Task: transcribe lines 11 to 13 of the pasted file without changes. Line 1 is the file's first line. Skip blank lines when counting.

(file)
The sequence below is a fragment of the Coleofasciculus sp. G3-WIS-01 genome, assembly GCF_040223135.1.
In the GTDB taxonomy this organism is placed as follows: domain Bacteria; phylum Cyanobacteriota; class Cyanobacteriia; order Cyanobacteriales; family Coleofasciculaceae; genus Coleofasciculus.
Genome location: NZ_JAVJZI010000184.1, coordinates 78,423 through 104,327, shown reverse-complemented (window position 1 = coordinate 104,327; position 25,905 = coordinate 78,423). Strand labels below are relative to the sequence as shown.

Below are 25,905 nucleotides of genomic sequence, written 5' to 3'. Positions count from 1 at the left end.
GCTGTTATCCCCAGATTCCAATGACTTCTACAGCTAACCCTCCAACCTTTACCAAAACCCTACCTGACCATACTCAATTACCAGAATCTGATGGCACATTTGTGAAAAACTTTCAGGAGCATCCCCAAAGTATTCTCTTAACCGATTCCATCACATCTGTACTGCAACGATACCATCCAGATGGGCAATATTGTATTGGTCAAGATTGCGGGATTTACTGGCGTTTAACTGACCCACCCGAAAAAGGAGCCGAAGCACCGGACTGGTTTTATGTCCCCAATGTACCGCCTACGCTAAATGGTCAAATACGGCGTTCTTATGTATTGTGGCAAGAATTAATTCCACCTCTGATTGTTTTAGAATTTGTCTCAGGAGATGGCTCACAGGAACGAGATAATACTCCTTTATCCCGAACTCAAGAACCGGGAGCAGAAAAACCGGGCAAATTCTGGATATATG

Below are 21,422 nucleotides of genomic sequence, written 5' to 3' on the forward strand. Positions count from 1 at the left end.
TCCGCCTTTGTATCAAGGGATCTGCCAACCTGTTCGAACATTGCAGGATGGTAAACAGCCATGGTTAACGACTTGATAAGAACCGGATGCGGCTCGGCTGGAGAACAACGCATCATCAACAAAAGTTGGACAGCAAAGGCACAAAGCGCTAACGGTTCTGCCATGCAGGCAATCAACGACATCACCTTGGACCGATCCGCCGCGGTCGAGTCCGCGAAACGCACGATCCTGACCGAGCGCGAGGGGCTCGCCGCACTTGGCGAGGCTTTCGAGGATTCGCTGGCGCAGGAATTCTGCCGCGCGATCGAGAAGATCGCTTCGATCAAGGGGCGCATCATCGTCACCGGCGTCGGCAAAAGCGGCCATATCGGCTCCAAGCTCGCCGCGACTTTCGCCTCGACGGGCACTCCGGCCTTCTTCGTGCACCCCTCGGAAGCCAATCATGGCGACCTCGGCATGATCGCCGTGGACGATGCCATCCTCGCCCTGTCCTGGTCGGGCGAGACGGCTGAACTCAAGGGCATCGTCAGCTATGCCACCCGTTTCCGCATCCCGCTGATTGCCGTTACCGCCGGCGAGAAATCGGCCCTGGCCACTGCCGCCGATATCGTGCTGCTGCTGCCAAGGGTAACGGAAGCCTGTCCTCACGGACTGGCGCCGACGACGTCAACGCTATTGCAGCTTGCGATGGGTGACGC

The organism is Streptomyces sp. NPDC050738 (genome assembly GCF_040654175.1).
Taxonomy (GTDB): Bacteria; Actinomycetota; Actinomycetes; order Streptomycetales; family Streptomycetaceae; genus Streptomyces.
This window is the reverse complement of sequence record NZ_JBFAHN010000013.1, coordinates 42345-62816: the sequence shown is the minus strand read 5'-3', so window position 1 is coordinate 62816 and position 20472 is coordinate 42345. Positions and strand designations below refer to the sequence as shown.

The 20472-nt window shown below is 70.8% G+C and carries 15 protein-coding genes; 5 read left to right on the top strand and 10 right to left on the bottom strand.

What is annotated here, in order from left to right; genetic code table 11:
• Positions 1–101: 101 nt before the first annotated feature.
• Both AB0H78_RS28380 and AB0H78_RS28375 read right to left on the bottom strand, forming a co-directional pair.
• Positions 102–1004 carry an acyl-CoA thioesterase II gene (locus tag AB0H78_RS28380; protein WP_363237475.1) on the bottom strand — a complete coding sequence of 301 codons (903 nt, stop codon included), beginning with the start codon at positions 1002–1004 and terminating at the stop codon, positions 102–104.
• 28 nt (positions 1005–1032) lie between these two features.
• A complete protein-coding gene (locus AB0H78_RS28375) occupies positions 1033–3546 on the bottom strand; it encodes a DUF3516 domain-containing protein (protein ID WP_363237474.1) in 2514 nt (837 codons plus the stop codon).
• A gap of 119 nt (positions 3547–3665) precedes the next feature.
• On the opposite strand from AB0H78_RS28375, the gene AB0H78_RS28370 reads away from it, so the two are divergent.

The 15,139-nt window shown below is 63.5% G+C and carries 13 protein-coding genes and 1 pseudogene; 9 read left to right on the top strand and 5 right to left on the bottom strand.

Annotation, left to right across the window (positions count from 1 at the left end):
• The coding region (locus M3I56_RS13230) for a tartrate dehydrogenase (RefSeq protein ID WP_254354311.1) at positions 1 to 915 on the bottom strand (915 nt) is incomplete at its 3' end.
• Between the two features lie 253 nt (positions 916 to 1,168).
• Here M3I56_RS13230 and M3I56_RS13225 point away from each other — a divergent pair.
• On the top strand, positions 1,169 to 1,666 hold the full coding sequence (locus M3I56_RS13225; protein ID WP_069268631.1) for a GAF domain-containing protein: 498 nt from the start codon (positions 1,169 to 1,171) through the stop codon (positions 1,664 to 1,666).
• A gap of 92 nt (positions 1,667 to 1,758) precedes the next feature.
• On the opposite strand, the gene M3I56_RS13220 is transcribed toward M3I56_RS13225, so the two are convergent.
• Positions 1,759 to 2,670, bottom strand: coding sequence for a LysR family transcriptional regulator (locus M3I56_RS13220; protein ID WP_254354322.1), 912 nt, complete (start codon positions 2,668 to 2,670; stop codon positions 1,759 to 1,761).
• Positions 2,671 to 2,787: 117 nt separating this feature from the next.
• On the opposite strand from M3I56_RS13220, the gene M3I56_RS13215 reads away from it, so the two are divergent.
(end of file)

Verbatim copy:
The 20472-nt window shown below is 70.8% G+C and carries 15 protein-coding genes; 5 read left to right on the top strand and 10 right to left on the bottom strand.

What is annotated here, in order from left to right; genetic code table 11:
• Positions 1–101: 101 nt before the first annotated feature.